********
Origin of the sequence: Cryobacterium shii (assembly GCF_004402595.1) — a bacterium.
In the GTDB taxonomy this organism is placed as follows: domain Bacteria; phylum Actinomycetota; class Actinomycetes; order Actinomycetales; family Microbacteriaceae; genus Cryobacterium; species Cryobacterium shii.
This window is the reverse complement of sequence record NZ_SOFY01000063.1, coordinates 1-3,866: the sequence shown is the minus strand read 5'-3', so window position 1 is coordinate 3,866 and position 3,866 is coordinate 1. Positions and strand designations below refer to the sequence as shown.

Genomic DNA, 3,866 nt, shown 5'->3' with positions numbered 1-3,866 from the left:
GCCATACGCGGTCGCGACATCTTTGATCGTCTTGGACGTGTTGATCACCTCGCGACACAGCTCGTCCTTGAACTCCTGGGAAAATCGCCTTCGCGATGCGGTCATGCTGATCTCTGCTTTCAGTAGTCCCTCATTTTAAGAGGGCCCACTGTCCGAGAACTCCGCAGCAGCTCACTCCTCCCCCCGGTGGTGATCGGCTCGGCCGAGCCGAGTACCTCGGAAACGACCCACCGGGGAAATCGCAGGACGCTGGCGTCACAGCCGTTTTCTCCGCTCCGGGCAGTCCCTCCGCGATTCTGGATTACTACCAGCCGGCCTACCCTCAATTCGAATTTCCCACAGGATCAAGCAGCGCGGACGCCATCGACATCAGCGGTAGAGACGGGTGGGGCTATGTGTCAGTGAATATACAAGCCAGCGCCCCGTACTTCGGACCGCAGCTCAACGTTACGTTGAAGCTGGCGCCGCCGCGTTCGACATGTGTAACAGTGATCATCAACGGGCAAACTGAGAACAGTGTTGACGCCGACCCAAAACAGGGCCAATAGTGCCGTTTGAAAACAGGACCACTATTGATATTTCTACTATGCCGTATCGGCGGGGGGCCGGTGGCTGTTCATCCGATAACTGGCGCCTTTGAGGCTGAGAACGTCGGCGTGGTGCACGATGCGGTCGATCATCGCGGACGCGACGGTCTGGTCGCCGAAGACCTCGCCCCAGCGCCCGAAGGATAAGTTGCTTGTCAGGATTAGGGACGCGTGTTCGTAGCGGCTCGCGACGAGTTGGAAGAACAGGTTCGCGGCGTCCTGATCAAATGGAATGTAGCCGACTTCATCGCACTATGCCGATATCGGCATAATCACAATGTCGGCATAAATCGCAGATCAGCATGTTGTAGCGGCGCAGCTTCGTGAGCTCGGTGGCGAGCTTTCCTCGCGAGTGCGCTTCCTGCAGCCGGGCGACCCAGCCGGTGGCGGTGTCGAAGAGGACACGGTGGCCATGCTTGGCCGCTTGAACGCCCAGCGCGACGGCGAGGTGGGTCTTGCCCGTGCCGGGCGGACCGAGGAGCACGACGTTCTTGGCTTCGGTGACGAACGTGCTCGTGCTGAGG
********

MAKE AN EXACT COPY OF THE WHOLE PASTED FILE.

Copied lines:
Origin of the sequence: Cryobacterium shii (assembly GCF_004402595.1) — a bacterium.
In the GTDB taxonomy this organism is placed as follows: domain Bacteria; phylum Actinomycetota; class Actinomycetes; order Actinomycetales; family Microbacteriaceae; genus Cryobacterium; species Cryobacterium shii.
This window is the reverse complement of sequence record NZ_SOFY01000063.1, coordinates 1-3,866: the sequence shown is the minus strand read 5'-3', so window position 1 is coordinate 3,866 and position 3,866 is coordinate 1. Positions and strand designations below refer to the sequence as shown.

Genomic DNA, 3,866 nt, shown 5'->3' with positions numbered 1-3,866 from the left:
GCCATACGCGGTCGCGACATCTTTGATCGTCTTGGACGTGTTGATCACCTCGCGACACAGCTCGTCCTTGAACTCCTGGGAAAATCGCCTTCGCGATGCGGTCATGCTGATCTCTGCTTTCAGTAGTCCCTCATTTTAAGAGGGCCCACTGTCCGAGAACTCCGCAGCAGCTCACTCCTCCCCCCGGTGGTGATCGGCTCGGCCGAGCCGAGTACCTCGGAAACGACCCACCGGGGAAATCGCAGGACGCTGGCGTCACAGCCGTTTTCTCCGCTCCGGGCAGTCCCTCCGCGATTCTGGATTACTACCAGCCGGCCTACCCTCAATTCGAATTTCCCACAGGATCAAGCAGCGCGGACGCCATCGACATCAGCGGTAGAGACGGGTGGGGCTATGTGTCAGTGAATATACAAGCCAGCGCCCCGTACTTCGGACCGCAGCTCAACGTTACGTTGAAGCTGGCGCCGCCGCGTTCGACATGTGTAACAGTGATCATCAACGGGCAAACTGAGAACAGTGTTGACGCCGACCCAAAACAGGGCCAATAGTGCCGTTTGAAAACAGGACCACTATTGATATTTCTACTATGCCGTATCGGCGGGGGGCCGGTGGCTGTTCATCCGATAACTGGCGCCTTTGAGGCTGAGAACGTCGGCGTGGTGCACGATGCGGTCGATCATCGCGGACGCGACGGTCTGGTCGCCGAAGACCTCGCCCCAGCGCCCGAAGGATAAGTTGCTTGTCAGGATTAGGGACGCGTGTTCGTAGCGGCTCGCGACGAGTTGGAAGAACAGGTTCGCGGCGTCCTGATCAAATGGAATGTAGCCGACTTCATCGCACTATGCCGATATCGGCATAATCACAATGTCGGCATAAATCGCAGATCAGCATGTTGTAGCGGCGCAGCTTCGTGAGCTCGGTGGCGAGCTTTCCTCGCGAGTGCGCTTCCTGCAGCCGGGCGACCCAGCCGGTGGCGGTGTCGAAGAGGACACGGTGGCCATGCTTGGCCGCTTGAACGCCCAGCGCGACGGCGAGGTGGGTCTTGCCCGTGCCGGGCGGACCGAGGAGCACGACGTTCTTGGCTTCGGTGACGAACGTGCTCGTGCTGAGG